A practical foreign exchange and currency guide to Taiwan
What's in this Taiwan currency guide:
The official currency of Taiwan is the New Taiwan dollar, with symbol NT$ and currency code TWD.
One Taiwan dollar is subdivided into 100 cents. Conveniently, when shopping in Taiwan, cents are rarely needed because virtually all products sold in the country are priced in whole dollars.
The official name of Taiwan’s currency is the ‘New Taiwan Dollar’, although the prefix ‘New’, which distinguishes the current currency from the original Taiwan dollar used in and prior to 1949, is used only in very formal settings, such as in legal contracts.
Taiwan’s central bank, the Central Bank of the Republic of China (Taiwan), operate a flexible exchange rate system, which means that the Taiwan dollar’s valuation is, for the most part, determined by market forces. The bank’s policy does state, however, that they will intervene in foreign exchange markets “when the market is disrupted by seasonal or irregular factors.”
Historically, the US dollar to Taiwan dollar exchange rate has met strong resistance at 35.0. Several times since the late 1990s USD/TWD has reached close to, or slightly breached, the 35.0 level, but each time the rate has reversed strongly.
Since 1990, the Taiwan dollar’s absolute lowest valuation came in March 2009 when USD/TWD reached 35.24. The currency was strongest in July 1992 when USD/TWD fell to just 24.50.
06 May 2022
19 Feb 2022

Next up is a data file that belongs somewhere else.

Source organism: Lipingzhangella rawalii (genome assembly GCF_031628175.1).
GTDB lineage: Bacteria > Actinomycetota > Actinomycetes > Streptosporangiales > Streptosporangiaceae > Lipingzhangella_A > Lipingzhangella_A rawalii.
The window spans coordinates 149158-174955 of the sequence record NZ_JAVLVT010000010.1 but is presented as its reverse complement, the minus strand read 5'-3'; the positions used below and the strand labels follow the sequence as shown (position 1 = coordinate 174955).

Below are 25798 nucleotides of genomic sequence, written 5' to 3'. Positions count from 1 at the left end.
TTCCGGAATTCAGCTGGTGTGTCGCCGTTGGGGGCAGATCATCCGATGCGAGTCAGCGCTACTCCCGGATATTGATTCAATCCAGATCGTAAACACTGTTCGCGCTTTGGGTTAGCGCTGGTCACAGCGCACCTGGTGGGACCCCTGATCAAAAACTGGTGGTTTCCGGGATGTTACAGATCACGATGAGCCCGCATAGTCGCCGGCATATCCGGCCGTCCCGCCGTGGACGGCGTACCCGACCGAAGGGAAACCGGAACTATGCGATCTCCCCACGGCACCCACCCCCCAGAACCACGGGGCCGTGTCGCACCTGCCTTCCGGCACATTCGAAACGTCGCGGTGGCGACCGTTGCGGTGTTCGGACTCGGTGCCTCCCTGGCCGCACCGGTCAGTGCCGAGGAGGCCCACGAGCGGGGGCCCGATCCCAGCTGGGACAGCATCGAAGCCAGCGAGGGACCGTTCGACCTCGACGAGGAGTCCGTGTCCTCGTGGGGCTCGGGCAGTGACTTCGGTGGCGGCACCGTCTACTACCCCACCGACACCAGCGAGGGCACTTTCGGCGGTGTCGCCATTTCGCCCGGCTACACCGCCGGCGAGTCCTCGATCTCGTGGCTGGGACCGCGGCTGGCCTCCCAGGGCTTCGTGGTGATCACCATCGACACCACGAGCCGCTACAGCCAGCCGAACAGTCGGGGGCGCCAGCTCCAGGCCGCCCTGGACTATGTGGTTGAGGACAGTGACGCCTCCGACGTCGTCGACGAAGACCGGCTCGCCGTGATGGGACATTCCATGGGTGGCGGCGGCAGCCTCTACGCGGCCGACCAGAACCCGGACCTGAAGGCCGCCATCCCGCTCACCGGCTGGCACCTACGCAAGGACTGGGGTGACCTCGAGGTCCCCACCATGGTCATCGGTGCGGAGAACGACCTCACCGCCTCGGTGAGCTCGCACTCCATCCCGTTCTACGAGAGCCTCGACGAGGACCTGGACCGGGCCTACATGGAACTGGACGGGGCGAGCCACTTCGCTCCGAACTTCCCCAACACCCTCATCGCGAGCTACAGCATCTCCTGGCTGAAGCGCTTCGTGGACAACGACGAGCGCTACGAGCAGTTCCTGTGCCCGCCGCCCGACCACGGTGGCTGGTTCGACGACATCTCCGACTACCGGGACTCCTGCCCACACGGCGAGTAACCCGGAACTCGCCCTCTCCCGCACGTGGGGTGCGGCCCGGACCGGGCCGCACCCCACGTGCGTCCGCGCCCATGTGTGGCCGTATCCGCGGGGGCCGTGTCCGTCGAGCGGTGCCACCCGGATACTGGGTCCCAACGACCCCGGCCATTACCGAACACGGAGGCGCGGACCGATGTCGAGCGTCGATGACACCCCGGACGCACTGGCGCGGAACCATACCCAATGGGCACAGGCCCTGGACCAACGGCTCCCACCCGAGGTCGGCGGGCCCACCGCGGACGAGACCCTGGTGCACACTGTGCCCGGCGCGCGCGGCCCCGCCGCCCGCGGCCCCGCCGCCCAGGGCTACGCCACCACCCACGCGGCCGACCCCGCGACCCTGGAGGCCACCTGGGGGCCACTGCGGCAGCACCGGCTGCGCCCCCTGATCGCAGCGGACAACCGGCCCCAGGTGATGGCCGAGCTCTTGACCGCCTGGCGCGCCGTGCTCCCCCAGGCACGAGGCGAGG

20 May 2021
21 May 2017
22 May 2012
25 May 2002
The below comparison table makes it easy to find the best exchange rates and lowest fees when you want to make a Transfer or Spend New Taiwan dollar.
Towering sea cliffs, marble-walled gorges and tropical forests are just the start of your journey, which could take you as far as Yushan, Taiwan’s 3952m alpine roof.In Taiwan you can criss-cross mountains on colonial-era hiking trails or cycle a lone highway with the blue Pacific on one side and green volcanic arcs on the other. And if you simply want a classic landscape to enjoy, you’ll find them around every corner.
Over the centuries the people have blended their way into a unique and tolerant religious culture that’s often as ritual heavy as Catholicism and as wild as Santeria.Taiwanese temples (all 15,000) combine worship hall, festival venue and art house under one roof. Watch a plague boat burn at Donglong Temple, go on a pilgrimage with the Empress of Heaven, study a rooftop three-dimensional mosaic, and learn why a flag and ball have come to represent prayer.
The currency in Taiwan is the New Taiwan Dollar (TWD or NT/NTD). It is the only currency that can be used in Taiwan, all others will not be accepted except in some duty-free shops.
Something to warned about is that most credits cards are often not accepted and many places in Taiwan. By a rule unless the place you are trying to use you card is an international chain or a very large restaurant or store, cards won’t be accepted. Those that do will charge a 10% fee. As in most countries normal street vendors or night markets won’t accept cards. So be sure to get some cash at the airport. It is usually possible to exchange major currencies into TWD at banks in Taiwan, many hotels and department stores do as well but usually at a worse rate. So you usually don’t need to worry about how to exchange money.